Off Broadway Reviews
The setting is "a little shop of men's and women's fashions in downtown Budapest," circa 1917. The central character is the shop's proprietor, Peter Juhász, a man so essentially good-natured and so completely unable to see the bad in others that he allows almost everyone in his circle to take advantage of himand then, after they've done so, he allows them to do it again and again. The problem with such a character from an audience standpoint is that there are limits, and when Juhász's sweetness and trust in his fellow man continue beyond all bounds of sanity, all you want to do is climb onstage and shake some sense into the guy. Coincidentally enough, a similar character is at the center of the new Samuel D. Hunter play Pocatello, produced very recently by Playwrights Horizons and directed by Davis McCallum, director of Fashions for Men.
As the Molnár play progresses, the strange plot points pile up. Oscar, an oily young employee who runs off with Juhász's wife, later returns to the shop; he has gone bankrupt in the interim, and hopes that Juhasz will give him his job back. (!!!) In Act I, a rich Count and former employer of Juhász tells him that he would love to have him come work for him againbut when that happens in Act II, after a series of melodramatic events, the Count soon sours on Juhász and wants to fire him. And so on and so on, ad absurdum.
The ending of the play is apparently meant to be happy, as Juhász begins a new romantic relationship with one of the many people in his life who have treated him like excrement. Maybe we're supposed to think that the woman (I won't say lady) in question is redeemed by Juhász's goodness, but if Molnár wanted us to believe her conversion, perhaps he shouldn't have spent so much of the bulk of the play showing her behaving like a selfish, amoral gold-digger. Now, it could be argued that a too-good-to-be-true, forgiving-of-everything person like Juhász needs to be with such a woman, so she can feed his pathology. But is that the point Molnár is trying to make here? If soyikes.
Even the title Fashions for Men, although it sounds neat and intriguing before you see the play, turns out to be a conundrum: Juhász's shop sells items for women as well and men, and indeed, we see at least as many female customers as males. Further, while it might have been assumed that the title would have a double meaning in terms of the word "fashions," it does not. Very curious.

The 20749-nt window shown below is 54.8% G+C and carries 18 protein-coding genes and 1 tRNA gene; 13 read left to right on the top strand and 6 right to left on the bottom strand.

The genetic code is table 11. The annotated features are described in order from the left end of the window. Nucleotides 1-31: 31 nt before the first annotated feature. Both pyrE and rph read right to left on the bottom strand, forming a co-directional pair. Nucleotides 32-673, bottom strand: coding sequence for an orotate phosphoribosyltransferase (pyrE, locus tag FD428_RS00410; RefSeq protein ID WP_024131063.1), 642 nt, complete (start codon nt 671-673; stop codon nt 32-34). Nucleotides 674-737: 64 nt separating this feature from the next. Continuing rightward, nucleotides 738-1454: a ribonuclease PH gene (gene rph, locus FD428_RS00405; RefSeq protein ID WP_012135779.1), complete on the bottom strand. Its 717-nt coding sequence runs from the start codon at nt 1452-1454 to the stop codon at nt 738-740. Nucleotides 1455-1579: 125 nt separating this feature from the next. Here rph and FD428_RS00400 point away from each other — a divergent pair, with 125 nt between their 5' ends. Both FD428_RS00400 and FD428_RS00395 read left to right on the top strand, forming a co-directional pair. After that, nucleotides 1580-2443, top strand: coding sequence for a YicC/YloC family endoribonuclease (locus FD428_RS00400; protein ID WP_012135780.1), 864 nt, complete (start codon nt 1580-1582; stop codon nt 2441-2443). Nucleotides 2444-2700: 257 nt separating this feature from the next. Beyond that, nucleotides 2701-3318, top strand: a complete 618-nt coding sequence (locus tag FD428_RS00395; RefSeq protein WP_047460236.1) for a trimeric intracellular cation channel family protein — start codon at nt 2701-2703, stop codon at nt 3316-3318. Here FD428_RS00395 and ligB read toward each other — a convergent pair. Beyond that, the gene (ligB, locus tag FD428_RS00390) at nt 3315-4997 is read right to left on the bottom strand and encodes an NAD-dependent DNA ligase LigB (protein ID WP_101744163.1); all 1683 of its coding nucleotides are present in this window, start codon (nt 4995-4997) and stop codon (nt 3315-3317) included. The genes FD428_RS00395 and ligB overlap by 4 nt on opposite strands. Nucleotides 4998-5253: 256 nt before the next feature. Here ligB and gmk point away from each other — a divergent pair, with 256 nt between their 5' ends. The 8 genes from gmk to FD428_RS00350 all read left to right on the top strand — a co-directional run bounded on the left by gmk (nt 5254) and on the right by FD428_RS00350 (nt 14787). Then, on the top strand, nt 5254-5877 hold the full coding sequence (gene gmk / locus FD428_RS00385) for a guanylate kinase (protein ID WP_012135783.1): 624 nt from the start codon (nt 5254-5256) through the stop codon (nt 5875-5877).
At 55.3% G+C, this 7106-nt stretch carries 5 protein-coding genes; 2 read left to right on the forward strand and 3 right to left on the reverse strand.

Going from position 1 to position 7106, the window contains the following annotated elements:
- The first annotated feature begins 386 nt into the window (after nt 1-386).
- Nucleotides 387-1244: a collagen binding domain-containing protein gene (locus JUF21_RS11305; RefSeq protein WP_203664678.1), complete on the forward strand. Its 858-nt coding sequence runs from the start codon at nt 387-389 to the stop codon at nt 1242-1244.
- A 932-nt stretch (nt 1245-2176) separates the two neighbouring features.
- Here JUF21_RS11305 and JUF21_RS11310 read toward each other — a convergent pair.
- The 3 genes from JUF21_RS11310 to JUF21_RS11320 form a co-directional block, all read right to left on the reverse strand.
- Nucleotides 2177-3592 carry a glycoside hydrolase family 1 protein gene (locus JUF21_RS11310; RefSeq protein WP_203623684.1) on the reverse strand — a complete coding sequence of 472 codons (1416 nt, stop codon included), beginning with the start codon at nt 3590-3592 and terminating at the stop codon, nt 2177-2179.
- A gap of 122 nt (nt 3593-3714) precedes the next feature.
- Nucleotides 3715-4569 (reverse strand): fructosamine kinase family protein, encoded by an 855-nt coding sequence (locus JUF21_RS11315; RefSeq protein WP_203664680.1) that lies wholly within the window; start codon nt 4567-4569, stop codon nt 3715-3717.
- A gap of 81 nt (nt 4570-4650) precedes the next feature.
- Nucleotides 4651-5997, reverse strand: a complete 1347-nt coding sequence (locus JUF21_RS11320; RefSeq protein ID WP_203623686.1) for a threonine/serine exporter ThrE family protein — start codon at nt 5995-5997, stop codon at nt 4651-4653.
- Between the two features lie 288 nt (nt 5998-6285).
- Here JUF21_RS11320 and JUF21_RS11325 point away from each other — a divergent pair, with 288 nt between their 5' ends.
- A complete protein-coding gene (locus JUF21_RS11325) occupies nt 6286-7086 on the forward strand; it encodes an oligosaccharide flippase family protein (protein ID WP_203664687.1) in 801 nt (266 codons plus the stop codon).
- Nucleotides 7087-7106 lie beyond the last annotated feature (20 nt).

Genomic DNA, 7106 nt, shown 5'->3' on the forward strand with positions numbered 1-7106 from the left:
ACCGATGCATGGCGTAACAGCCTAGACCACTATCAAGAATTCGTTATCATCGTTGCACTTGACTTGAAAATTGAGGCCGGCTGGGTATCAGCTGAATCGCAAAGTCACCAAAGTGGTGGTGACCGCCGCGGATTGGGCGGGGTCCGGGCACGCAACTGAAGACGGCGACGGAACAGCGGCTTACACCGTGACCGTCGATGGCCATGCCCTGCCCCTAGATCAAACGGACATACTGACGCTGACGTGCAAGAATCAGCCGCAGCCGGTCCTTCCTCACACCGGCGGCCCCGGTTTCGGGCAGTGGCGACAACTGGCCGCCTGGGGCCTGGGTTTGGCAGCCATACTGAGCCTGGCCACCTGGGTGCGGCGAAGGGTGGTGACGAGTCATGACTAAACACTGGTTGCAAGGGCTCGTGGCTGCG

The acting in the Mint production is inconsistent, which is no surprise under the circumstances. Joe Delafield, who bears a passing physical resemblance and a striking vocal resemblance to the young Robert Sean Leonard, plays Juhász in complete earnest. This works fine in some scenes and not at all in others, but again, that's the fault of the author rather than the actor. It should also be mentioned that Delafield seems somewhat miscast in terms of his apparent youth; when he refers to another character who appears to be the same age as "son," it's confusing.
As the two awful women in Juhász's life, Rachel Napoleon and Annie Purcell are at sea, which is not to say that I can offer any especially helpful advice on how they might have better played these puzzling roles. On the plus side, Kurt Rhoads as the Count, John Tufts as Oscar, and Jeremy Lawrence as another of Juhász's employees successfully dodge most of the minefields in the material, while Mark Bedard, Michael Schantz, Maren Searle, John Seidman, Jill Tanner, and Gabra Zackman offer expert characterizations in smaller parts.
Director McCallum hasn't made sense of this very odd play. Act I is directed and acted pretty much as a realistic, slice-of-life comedy/drama in the manner of McCallum's pitch-perfect production of John Van Druten's London Wall for the Mint last season; but then Act II is staged and acted more in the manner of an outsize farce, while Act III is an odd combination of styles. Perhaps going for a farcical tone throughout would have been a better choice, but on the other hand, large sections of the play wouldn't seem to fit well with that approach.
Boasting exquisite costumes by Martha Hally, beautifully detailed sets by Daniel Zimmerman, gorgeous wigs and hair design by Robert-Charles Vallance, etc., the Mint's Fashions for Men is a typically top-drawer presentation. While several works previously unearthed by the Mint have been problematic to one extent or another, this is the first I've seen that I would rate as undeserving of revival in a full production. Here's hoping there are, in fact, more good scripts tucked away in deceased writers' trunks throughout the world, and that Mint artistic director Jonathan Bank just happened to choose a loser this time. It's well to keep in mind that some obscure plays are obscure for very good reasons.
Fashions for Men